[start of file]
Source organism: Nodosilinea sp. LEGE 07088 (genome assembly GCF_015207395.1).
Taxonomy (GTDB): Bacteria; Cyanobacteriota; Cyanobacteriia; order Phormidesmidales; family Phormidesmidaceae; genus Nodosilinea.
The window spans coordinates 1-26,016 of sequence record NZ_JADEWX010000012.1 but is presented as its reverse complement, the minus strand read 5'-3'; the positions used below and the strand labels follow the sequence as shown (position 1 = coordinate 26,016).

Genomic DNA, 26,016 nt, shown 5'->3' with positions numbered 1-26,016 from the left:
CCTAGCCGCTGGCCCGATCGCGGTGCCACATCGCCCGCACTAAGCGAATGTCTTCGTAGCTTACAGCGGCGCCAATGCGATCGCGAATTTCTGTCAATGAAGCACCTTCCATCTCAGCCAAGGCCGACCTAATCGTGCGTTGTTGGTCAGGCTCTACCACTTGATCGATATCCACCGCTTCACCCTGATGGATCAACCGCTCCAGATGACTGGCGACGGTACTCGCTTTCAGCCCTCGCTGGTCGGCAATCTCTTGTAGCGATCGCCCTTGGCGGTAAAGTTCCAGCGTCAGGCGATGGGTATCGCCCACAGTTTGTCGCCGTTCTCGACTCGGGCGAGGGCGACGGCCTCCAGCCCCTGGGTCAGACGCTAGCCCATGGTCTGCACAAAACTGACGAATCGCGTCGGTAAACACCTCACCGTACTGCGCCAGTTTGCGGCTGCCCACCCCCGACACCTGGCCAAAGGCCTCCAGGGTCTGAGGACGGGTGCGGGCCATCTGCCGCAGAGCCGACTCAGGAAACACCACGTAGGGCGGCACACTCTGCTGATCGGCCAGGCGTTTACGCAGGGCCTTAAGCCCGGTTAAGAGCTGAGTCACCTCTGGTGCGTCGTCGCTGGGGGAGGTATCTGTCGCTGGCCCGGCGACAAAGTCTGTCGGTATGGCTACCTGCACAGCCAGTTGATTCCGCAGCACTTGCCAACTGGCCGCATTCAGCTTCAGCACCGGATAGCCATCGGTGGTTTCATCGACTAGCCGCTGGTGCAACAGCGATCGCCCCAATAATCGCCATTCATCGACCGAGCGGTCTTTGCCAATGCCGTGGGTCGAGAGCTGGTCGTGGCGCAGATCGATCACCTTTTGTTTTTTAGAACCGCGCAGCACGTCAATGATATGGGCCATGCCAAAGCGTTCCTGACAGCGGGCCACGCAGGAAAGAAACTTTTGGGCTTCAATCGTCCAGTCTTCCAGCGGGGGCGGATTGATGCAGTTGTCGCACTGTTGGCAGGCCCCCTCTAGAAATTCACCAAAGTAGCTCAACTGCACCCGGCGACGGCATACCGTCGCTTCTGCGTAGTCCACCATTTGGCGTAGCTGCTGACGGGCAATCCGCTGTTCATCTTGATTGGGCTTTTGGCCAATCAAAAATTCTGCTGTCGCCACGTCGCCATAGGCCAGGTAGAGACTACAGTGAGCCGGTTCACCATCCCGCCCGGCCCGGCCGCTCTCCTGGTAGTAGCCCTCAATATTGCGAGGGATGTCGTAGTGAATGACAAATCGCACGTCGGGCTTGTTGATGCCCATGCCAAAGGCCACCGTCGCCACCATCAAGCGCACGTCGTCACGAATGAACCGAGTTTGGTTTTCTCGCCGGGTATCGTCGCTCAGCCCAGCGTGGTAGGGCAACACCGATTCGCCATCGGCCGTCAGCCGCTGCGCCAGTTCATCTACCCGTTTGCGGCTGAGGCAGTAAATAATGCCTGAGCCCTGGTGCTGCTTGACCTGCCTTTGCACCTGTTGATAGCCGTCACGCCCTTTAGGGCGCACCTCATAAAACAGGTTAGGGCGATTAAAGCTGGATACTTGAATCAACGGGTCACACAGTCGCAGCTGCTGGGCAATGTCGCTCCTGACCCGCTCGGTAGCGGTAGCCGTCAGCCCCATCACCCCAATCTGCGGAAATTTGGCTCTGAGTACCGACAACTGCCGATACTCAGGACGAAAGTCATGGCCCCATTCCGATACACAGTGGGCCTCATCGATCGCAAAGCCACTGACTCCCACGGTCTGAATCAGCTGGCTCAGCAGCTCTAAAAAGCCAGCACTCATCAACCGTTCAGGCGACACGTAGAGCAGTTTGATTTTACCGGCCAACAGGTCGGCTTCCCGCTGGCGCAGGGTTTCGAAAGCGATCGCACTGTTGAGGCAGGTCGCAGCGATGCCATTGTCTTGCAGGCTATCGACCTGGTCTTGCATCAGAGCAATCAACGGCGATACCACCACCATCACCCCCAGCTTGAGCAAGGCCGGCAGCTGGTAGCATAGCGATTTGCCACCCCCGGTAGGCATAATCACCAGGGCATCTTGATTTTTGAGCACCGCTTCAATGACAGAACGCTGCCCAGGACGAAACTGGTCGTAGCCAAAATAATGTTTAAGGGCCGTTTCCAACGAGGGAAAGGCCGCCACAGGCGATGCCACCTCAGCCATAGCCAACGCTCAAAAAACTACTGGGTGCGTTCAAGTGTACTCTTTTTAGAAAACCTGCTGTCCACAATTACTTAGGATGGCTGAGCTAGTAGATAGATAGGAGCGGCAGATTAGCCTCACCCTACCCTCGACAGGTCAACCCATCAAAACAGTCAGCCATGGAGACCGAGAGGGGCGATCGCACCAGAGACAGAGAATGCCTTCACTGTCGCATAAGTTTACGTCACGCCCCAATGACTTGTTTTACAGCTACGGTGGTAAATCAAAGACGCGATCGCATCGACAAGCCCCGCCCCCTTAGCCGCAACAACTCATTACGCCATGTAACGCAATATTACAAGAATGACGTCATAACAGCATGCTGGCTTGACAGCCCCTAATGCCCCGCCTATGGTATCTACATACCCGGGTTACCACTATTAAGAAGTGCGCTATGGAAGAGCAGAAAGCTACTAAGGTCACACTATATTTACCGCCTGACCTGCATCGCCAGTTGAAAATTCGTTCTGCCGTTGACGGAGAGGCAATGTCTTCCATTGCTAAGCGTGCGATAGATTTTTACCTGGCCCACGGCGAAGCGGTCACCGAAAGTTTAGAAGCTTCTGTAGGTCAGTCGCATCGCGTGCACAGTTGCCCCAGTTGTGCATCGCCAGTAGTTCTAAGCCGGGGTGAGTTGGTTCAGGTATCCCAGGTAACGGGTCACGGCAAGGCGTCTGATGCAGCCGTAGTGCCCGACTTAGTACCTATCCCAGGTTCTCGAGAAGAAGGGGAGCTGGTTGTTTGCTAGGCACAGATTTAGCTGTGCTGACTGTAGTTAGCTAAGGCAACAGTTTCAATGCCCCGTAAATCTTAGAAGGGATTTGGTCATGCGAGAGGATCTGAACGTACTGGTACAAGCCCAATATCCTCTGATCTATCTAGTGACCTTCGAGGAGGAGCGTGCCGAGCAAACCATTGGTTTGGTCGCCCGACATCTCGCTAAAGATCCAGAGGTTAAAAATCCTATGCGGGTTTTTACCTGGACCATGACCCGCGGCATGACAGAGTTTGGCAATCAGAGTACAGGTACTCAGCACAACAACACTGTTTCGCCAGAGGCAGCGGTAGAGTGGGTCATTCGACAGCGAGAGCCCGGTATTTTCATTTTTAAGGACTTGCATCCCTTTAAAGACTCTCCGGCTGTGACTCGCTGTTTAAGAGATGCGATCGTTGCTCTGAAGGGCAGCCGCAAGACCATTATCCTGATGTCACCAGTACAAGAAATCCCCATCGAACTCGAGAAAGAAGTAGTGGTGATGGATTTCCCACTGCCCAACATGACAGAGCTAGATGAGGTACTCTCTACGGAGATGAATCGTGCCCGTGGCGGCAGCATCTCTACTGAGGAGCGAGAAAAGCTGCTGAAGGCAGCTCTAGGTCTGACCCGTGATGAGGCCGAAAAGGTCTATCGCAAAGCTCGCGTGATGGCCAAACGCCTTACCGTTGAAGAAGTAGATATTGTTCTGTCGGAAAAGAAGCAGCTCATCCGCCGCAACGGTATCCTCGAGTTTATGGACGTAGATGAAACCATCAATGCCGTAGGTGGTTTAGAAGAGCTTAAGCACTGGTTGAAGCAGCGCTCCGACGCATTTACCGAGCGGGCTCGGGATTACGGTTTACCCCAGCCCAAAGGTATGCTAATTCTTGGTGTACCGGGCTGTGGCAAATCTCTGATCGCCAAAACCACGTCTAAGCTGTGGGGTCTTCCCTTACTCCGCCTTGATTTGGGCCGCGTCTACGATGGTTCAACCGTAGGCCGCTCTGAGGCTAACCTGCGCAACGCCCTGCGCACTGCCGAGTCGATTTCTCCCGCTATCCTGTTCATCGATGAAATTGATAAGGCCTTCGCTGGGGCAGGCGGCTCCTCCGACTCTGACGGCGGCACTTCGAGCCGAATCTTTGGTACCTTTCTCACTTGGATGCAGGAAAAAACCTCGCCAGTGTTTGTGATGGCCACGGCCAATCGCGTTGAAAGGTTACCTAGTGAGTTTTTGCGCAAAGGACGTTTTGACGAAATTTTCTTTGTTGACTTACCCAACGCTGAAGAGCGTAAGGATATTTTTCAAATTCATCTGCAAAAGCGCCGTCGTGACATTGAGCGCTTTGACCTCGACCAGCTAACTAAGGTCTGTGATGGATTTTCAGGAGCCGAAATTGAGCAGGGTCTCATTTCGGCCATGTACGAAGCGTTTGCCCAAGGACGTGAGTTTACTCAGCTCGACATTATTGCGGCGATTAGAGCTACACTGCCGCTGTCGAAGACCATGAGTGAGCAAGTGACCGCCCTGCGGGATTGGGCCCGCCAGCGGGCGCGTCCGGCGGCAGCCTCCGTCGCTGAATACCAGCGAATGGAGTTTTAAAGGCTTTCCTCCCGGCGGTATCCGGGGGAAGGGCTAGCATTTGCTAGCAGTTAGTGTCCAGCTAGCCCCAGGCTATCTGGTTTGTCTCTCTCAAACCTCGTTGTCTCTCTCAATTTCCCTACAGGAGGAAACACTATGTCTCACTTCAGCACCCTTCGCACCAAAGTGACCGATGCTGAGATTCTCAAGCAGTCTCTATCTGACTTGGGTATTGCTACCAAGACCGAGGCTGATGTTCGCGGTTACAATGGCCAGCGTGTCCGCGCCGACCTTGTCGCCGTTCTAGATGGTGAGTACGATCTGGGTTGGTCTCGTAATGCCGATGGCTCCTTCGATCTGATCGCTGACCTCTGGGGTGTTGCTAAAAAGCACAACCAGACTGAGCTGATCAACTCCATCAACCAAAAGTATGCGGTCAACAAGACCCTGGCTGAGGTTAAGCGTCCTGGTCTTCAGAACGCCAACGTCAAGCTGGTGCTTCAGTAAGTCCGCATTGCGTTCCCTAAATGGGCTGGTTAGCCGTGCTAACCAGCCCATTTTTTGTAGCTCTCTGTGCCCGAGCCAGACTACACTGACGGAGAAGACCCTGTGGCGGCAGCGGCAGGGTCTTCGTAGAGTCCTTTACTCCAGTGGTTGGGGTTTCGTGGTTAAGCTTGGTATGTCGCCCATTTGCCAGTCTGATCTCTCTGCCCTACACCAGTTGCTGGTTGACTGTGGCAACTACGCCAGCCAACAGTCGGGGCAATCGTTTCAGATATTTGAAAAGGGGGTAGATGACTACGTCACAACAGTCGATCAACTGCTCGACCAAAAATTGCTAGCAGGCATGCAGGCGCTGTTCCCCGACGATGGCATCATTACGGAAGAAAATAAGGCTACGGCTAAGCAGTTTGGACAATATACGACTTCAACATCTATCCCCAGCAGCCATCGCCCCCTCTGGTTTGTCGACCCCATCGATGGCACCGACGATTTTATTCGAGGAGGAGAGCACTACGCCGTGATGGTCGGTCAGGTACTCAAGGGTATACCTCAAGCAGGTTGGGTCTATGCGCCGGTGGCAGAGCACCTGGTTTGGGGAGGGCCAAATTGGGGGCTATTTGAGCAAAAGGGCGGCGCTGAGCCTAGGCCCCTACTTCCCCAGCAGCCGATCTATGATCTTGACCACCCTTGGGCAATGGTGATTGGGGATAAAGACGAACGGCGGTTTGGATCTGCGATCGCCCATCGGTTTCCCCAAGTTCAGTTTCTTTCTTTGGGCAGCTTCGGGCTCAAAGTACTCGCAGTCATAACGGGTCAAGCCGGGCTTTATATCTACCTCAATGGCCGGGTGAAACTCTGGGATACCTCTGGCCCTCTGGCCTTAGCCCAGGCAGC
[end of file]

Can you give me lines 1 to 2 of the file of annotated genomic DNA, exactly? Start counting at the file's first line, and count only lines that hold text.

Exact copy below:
Source organism: Nodosilinea sp. LEGE 07088 (genome assembly GCF_015207395.1).
Taxonomy (GTDB): Bacteria; Cyanobacteriota; Cyanobacteriia; order Phormidesmidales; family Phormidesmidaceae; genus Nodosilinea.